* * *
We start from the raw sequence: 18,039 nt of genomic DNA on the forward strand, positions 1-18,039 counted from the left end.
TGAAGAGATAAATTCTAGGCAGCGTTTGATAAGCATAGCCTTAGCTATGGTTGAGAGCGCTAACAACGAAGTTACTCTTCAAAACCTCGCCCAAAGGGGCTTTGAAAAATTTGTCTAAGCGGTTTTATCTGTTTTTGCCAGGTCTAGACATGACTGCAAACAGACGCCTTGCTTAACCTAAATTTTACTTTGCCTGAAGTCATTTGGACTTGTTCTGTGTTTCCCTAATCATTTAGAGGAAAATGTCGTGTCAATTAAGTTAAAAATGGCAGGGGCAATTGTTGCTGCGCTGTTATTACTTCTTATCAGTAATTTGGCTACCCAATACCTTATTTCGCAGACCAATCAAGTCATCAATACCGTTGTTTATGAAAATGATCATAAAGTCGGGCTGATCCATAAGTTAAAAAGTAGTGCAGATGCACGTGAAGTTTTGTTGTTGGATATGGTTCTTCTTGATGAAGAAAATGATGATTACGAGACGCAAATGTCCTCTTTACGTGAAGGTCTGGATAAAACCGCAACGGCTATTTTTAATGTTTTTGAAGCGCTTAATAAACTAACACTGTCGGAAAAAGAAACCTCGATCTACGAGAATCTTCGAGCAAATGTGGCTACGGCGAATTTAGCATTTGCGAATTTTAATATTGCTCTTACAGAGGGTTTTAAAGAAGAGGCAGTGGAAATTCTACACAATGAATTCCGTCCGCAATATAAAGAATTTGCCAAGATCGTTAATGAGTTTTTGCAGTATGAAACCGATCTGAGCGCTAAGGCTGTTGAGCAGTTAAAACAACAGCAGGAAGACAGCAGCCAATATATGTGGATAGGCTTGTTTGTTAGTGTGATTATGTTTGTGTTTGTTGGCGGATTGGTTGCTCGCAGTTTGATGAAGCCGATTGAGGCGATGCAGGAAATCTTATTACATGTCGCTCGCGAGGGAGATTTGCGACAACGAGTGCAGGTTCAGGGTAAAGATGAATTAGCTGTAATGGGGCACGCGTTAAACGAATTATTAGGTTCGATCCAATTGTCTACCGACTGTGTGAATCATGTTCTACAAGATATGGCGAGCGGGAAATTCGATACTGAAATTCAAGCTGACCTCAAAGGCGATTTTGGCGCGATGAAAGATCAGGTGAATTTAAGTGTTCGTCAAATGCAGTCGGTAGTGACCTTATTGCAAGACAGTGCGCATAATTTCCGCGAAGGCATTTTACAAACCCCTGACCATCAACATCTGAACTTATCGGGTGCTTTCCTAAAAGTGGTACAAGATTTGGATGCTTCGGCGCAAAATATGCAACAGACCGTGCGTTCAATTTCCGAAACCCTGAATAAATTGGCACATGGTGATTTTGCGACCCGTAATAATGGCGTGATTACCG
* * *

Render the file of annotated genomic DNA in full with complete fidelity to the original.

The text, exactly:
We start from the raw sequence: 18,039 nt of genomic DNA on the forward strand, positions 1-18,039 counted from the left end.
TGAAGAGATAAATTCTAGGCAGCGTTTGATAAGCATAGCCTTAGCTATGGTTGAGAGCGCTAACAACGAAGTTACTCTTCAAAACCTCGCCCAAAGGGGCTTTGAAAAATTTGTCTAAGCGGTTTTATCTGTTTTTGCCAGGTCTAGACATGACTGCAAACAGACGCCTTGCTTAACCTAAATTTTACTTTGCCTGAAGTCATTTGGACTTGTTCTGTGTTTCCCTAATCATTTAGAGGAAAATGTCGTGTCAATTAAGTTAAAAATGGCAGGGGCAATTGTTGCTGCGCTGTTATTACTTCTTATCAGTAATTTGGCTACCCAATACCTTATTTCGCAGACCAATCAAGTCATCAATACCGTTGTTTATGAAAATGATCATAAAGTCGGGCTGATCCATAAGTTAAAAAGTAGTGCAGATGCACGTGAAGTTTTGTTGTTGGATATGGTTCTTCTTGATGAAGAAAATGATGATTACGAGACGCAAATGTCCTCTTTACGTGAAGGTCTGGATAAAACCGCAACGGCTATTTTTAATGTTTTTGAAGCGCTTAATAAACTAACACTGTCGGAAAAAGAAACCTCGATCTACGAGAATCTTCGAGCAAATGTGGCTACGGCGAATTTAGCATTTGCGAATTTTAATATTGCTCTTACAGAGGGTTTTAAAGAAGAGGCAGTGGAAATTCTACACAATGAATTCCGTCCGCAATATAAAGAATTTGCCAAGATCGTTAATGAGTTTTTGCAGTATGAAACCGATCTGAGCGCTAAGGCTGTTGAGCAGTTAAAACAACAGCAGGAAGACAGCAGCCAATATATGTGGATAGGCTTGTTTGTTAGTGTGATTATGTTTGTGTTTGTTGGCGGATTGGTTGCTCGCAGTTTGATGAAGCCGATTGAGGCGATGCAGGAAATCTTATTACATGTCGCTCGCGAGGGAGATTTGCGACAACGAGTGCAGGTTCAGGGTAAAGATGAATTAGCTGTAATGGGGCACGCGTTAAACGAATTATTAGGTTCGATCCAATTGTCTACCGACTGTGTGAATCATGTTCTACAAGATATGGCGAGCGGGAAATTCGATACTGAAATTCAAGCTGACCTCAAAGGCGATTTTGGCGCGATGAAAGATCAGGTGAATTTAAGTGTTCGTCAAATGCAGTCGGTAGTGACCTTATTGCAAGACAGTGCGCATAATTTCCGCGAAGGCATTTTACAAACCCCTGACCATCAACATCTGAACTTATCGGGTGCTTTCCTAAAAGTGGTACAAGATTTGGATGCTTCGGCGCAAAATATGCAACAGACCGTGCGTTCAATTTCCGAAACCCTGAATAAATTGGCACATGGTGATTTTGCGACCCGTAATAATGGCGTGATTACCG